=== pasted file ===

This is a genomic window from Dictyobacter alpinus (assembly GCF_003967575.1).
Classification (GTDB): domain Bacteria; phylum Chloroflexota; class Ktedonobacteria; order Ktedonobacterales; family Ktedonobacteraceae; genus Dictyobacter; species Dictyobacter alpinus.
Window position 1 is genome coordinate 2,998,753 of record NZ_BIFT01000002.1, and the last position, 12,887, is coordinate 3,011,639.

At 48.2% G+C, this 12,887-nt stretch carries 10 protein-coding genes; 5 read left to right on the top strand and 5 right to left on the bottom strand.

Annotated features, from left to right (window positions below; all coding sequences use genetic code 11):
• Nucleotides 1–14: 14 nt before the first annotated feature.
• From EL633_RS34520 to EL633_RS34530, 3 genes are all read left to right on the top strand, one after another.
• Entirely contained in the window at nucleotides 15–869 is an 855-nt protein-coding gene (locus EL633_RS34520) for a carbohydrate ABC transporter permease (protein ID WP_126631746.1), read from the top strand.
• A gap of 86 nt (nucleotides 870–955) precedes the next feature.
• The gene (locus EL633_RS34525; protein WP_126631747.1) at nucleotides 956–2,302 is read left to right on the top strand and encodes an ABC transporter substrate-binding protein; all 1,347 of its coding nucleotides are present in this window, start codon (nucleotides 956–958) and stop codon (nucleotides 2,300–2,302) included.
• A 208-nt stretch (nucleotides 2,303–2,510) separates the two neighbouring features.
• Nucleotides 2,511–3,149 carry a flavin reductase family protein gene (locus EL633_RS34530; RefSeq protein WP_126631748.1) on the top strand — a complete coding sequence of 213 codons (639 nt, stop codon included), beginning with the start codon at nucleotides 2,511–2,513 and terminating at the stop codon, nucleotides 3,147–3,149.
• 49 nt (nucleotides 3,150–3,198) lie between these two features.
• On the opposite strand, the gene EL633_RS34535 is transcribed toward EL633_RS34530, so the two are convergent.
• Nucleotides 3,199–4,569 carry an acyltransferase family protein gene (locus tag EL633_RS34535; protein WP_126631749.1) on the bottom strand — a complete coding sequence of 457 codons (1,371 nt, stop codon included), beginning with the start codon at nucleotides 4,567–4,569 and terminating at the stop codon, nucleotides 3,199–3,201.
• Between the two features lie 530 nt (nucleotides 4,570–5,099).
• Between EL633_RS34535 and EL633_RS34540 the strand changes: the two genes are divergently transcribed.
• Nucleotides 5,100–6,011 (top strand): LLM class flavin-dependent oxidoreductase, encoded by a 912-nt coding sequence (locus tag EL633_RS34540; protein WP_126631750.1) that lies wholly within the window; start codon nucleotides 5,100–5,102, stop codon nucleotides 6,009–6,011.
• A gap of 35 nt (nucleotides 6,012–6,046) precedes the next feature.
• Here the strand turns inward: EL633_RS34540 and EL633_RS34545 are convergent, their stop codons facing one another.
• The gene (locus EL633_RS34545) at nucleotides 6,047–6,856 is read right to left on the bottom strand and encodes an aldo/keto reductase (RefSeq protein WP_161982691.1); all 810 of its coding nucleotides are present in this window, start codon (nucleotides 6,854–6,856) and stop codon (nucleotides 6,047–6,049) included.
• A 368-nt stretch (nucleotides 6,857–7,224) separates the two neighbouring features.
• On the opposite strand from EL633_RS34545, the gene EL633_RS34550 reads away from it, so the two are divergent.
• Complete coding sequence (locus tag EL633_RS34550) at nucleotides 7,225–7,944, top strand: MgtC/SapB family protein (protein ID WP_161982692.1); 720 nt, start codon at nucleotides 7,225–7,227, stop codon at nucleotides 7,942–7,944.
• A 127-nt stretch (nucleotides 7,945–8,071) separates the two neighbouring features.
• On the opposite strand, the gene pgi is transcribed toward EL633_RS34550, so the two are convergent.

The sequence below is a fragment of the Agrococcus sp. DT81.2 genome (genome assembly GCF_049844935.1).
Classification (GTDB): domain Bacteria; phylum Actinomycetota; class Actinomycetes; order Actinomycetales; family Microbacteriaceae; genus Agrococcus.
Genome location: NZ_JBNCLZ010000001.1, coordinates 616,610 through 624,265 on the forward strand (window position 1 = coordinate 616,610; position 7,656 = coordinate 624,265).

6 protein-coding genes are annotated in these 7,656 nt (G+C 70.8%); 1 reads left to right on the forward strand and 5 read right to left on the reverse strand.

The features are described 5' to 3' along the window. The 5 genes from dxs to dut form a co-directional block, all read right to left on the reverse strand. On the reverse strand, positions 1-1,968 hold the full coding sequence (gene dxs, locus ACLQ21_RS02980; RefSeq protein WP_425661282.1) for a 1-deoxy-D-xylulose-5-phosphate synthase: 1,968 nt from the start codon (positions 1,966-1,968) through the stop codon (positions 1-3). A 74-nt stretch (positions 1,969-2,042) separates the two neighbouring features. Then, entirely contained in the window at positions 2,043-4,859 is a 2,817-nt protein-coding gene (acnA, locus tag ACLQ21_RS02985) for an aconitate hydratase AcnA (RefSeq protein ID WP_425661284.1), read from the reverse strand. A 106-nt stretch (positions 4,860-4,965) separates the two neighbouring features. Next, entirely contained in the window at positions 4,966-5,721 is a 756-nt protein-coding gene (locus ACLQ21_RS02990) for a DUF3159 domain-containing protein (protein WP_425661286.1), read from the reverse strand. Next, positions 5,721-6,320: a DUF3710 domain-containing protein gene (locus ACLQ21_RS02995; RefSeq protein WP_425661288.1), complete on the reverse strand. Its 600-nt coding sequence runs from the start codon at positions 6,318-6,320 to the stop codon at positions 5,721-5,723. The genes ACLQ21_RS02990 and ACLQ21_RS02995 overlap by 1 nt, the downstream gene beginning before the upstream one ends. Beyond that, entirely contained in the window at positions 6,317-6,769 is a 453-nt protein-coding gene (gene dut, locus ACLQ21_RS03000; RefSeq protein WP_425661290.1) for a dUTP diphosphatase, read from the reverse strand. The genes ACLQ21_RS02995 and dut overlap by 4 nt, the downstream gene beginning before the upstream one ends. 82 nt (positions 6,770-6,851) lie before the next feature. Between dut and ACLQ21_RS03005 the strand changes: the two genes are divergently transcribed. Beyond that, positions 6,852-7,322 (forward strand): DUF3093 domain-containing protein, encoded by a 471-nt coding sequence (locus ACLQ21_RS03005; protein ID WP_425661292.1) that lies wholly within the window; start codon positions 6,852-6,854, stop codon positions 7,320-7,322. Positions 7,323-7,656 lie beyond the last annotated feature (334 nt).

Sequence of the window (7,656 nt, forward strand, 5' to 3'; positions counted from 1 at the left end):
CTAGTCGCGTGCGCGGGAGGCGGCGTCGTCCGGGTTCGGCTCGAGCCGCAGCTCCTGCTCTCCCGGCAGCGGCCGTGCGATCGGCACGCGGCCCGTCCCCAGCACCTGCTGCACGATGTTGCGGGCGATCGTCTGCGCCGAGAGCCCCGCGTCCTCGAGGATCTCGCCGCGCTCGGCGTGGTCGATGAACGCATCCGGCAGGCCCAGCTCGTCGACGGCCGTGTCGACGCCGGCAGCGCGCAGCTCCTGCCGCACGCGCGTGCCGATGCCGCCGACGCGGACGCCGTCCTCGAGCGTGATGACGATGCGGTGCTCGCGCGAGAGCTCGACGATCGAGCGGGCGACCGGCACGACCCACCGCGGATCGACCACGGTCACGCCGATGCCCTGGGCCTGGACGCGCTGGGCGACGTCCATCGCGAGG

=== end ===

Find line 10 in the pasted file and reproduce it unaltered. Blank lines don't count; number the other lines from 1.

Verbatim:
• The gene (locus EL633_RS34525; protein WP_126631747.1) at nucleotides 956–2,302 is read left to right on the top strand and encodes an ABC transporter substrate-binding protein; all 1,347 of its coding nucleotides are present in this window, start codon (nucleotides 956–958) and stop codon (nucleotides 2,300–2,302) included.